How so? It was simple. At the lock screen, press CTRL + ALT + DEL twice. Now login with username Administrator, password none. Then, open a Command Prompt and enter the command net user NSDCars5 hi, where NSDCars5 is the username of the account you wish to access and hi is the new password. You will see a message “The command completed successfully.”

Here, you should note that this “Administrator” guy has full access over everything a user can access on the system without using special tools like Unlocker or starting to dabble with permissions. So you can easily remove the antivirus and firewall, and installing a fake antivirus was easy as hell after that.

The PC was upgraded to Windows 7 after that (by me, LOL), but I’ll get a video of this in action soon enough, so stay tuned.

Sorry, webDev() people – another article not related.

Website update

Another website update, this time a relatively minor one. The first thing you’ll notice is the lack of the “Works” page link on the header. I didn’t like it, nor did I update it, so I didn’t see a reason to keep it.

The next big change: on popular request (two people asked), I’ve added a Subscribe button at the bottom. I haven’t tested it yet, but there is a 94.234802384028% chance that it’ll work. Just don’t depend on it to save your life.

There’s also a couple of minor changes, mainly to improve font legibility on lower-DPI computers running Chrome, and I’ve added IE8 compatibility. Meh, not important. The point is, it’s new.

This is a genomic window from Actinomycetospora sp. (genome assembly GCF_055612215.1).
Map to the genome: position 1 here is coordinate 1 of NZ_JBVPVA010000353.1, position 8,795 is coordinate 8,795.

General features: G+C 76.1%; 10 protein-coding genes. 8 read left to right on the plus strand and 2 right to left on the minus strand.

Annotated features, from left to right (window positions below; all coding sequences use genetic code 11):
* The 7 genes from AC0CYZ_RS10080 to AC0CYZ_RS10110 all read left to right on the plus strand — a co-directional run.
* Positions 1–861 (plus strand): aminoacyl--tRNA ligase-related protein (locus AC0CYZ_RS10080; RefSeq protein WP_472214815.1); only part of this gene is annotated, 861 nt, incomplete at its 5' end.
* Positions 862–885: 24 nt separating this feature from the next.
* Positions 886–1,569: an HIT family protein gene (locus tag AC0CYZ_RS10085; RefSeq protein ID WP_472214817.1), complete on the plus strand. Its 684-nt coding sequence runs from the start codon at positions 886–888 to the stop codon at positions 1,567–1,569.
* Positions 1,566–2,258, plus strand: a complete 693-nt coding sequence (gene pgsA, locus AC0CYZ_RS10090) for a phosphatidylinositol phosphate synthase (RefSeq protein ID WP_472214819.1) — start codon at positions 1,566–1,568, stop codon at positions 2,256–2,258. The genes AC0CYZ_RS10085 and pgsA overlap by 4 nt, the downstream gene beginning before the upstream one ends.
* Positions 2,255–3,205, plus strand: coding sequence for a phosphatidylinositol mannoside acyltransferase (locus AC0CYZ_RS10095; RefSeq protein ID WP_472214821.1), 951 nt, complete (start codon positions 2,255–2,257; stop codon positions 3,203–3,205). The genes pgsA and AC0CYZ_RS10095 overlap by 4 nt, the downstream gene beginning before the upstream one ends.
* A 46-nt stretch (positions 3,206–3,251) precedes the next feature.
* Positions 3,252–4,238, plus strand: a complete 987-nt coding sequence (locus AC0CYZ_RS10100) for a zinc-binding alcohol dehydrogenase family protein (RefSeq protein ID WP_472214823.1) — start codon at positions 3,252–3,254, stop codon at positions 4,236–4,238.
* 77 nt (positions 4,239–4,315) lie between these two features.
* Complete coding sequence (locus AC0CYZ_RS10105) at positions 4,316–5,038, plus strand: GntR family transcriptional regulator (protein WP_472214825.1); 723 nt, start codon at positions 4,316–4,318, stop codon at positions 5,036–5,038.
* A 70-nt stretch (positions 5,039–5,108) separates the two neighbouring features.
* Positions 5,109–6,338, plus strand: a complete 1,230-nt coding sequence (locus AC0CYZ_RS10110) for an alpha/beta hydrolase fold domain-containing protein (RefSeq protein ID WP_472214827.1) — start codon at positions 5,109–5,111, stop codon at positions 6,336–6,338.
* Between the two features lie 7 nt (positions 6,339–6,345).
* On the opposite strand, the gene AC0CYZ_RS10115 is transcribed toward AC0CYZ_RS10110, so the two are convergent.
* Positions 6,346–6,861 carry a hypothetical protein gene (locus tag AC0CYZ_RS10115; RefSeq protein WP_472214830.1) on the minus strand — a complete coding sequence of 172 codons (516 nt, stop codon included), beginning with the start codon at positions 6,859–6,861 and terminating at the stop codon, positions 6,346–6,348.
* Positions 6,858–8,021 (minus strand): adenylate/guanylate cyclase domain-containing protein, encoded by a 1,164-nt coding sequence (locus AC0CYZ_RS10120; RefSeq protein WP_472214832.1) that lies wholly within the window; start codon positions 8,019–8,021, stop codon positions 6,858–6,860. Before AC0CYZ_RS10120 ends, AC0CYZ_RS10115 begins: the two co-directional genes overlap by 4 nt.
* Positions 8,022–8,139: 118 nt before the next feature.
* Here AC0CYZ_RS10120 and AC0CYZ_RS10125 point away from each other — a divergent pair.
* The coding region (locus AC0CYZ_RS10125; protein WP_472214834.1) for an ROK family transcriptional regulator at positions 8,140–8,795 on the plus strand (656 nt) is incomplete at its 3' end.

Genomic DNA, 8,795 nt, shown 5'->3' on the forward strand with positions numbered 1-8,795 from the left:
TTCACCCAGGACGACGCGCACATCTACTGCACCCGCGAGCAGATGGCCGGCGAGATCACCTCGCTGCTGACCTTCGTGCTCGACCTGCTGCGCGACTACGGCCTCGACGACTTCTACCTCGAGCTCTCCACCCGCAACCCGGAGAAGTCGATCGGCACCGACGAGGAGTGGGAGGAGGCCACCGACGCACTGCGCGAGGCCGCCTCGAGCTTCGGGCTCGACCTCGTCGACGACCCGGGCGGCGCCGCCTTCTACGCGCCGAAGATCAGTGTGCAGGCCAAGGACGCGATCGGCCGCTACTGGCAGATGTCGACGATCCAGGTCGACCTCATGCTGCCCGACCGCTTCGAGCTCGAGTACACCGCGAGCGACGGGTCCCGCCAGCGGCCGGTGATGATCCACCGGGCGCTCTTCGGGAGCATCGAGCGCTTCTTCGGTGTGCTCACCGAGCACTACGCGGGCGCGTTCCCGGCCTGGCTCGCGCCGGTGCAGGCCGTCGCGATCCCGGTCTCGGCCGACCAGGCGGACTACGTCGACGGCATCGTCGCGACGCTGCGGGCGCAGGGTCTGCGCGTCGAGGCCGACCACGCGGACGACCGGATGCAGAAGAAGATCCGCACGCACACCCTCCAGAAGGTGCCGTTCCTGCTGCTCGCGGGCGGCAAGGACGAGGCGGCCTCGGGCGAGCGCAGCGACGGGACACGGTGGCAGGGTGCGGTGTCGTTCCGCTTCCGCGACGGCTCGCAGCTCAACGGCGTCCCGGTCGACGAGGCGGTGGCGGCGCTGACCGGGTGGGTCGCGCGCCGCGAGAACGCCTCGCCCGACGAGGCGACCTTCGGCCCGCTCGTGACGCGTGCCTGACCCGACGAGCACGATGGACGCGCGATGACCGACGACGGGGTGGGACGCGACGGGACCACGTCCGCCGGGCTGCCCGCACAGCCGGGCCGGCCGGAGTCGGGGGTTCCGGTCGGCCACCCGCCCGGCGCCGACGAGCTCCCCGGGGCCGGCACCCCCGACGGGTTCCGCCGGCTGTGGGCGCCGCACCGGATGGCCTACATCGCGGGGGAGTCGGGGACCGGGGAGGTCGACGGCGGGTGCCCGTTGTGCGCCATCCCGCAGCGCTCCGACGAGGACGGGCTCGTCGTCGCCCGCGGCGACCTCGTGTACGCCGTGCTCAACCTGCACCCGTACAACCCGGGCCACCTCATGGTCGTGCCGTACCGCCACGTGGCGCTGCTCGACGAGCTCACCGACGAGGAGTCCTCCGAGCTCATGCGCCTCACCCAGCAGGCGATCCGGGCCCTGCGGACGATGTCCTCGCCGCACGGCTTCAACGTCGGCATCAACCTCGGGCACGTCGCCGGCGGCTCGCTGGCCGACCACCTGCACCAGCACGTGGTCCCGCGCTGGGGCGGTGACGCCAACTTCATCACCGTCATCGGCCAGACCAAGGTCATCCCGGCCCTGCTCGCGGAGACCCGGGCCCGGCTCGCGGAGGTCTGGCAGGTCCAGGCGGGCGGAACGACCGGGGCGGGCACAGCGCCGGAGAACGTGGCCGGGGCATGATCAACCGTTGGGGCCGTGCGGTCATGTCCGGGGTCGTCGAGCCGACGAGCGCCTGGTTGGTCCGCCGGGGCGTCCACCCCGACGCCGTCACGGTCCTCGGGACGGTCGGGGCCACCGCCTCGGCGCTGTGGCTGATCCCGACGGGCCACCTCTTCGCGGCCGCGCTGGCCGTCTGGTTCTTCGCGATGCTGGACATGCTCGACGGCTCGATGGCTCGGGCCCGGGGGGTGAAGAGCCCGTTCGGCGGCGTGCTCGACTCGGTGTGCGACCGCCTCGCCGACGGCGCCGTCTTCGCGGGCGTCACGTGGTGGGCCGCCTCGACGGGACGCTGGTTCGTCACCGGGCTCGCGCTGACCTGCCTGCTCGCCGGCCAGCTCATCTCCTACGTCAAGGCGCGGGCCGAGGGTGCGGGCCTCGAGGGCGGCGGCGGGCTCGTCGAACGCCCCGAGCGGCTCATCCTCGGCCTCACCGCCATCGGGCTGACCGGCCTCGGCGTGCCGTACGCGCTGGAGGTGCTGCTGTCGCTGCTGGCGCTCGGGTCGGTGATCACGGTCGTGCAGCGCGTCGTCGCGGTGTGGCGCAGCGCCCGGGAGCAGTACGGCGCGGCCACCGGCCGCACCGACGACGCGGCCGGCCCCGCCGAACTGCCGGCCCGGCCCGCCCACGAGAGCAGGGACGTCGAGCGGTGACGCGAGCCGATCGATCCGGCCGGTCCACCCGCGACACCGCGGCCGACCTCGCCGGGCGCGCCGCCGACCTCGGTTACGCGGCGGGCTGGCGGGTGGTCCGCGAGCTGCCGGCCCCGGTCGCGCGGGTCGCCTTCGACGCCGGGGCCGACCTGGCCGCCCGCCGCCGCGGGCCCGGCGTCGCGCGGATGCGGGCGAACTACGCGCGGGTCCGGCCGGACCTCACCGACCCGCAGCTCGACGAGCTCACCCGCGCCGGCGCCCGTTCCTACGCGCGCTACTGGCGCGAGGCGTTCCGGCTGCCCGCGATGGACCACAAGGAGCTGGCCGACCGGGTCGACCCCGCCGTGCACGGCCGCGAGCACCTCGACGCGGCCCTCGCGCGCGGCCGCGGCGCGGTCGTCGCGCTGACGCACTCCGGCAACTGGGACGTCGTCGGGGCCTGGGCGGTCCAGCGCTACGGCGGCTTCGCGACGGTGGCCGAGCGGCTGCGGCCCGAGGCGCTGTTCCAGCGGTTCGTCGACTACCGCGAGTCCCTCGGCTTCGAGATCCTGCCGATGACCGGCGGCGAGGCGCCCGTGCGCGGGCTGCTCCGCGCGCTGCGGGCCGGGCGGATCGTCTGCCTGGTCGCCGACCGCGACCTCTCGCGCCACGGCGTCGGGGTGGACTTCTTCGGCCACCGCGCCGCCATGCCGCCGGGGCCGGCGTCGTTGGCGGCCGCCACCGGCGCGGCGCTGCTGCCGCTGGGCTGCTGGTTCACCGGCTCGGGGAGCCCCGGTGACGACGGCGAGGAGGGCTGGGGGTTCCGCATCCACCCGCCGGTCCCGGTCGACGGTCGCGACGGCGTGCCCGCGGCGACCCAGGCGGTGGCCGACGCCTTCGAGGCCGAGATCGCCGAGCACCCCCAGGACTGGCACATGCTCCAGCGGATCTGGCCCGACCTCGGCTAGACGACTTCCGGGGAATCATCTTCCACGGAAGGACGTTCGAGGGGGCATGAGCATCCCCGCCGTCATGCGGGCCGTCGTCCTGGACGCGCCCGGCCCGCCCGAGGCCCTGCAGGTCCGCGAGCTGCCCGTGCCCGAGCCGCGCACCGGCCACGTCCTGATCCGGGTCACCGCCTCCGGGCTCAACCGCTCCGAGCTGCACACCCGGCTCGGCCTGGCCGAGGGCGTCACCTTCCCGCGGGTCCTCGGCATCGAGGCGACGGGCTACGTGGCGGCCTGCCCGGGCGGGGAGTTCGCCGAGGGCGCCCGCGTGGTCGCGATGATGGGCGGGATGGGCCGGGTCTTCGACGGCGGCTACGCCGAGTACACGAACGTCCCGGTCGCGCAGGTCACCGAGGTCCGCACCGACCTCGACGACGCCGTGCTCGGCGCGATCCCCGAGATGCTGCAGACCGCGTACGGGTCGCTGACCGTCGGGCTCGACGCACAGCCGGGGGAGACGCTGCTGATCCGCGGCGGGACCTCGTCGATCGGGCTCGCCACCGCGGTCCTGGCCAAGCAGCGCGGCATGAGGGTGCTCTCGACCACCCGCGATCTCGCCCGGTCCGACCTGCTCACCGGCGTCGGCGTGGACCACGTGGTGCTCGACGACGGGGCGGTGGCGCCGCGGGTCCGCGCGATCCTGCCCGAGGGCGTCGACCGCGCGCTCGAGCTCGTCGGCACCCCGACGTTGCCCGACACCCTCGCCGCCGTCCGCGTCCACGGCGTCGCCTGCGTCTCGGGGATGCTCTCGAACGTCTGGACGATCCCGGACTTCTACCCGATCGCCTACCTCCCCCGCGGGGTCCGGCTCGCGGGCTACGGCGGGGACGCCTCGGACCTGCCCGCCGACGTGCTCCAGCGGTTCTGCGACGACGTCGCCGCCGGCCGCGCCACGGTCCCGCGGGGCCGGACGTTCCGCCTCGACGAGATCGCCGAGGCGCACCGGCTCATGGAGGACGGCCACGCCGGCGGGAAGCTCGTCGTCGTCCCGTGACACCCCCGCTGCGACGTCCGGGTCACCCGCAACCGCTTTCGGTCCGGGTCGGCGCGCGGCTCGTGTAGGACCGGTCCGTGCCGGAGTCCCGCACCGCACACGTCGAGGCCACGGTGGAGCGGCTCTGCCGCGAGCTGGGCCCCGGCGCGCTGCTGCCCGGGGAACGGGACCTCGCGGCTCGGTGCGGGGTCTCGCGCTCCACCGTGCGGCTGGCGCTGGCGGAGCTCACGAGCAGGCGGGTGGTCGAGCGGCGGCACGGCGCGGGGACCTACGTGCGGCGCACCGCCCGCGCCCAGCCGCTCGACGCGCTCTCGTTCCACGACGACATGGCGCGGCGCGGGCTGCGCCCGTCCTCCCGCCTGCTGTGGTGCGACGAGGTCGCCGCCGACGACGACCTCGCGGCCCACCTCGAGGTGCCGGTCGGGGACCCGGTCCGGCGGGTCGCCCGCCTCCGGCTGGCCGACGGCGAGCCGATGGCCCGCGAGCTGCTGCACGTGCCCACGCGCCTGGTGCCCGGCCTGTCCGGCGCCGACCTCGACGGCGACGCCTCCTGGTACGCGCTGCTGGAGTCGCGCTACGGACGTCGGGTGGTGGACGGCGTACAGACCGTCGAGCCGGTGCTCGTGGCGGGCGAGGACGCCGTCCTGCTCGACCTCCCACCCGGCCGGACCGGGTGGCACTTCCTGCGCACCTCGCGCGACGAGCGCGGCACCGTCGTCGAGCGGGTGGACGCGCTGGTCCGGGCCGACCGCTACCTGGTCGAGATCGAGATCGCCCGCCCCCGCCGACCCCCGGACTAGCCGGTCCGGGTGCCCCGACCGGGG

genRandWord: Generate a random word

So it’s not like we’re running short of words in the English language, but I thought it’d be fun. Some time later, I was using Node.JS to generate a random word. The first real word from this thing was “token”. This thing is basically an array of consonants and consonant combos (like ‘st’ or ‘kr’), vowels and vowel combos (like ‘ae’ or ‘ou’). Whenever you click the button, a random selection is made, a random length is chosen, and a random word is formed.

Above your head? No worries, just go and try it out here: http://nsood.in/rand-word/ The JS source is linked into the footer.

Why I think truly smart computers are impossible

Unless you’ve been living under a rock, you probably know Iron Man – Tony Stark and his voice-controlled assistant, Jarvis. I’m sure many of you (including me) dream of an assistant who does what you want, can understand the various accents around the world, and doesn’t repeat a fixed set of dialogues but actually talks – uses its brain and stuff.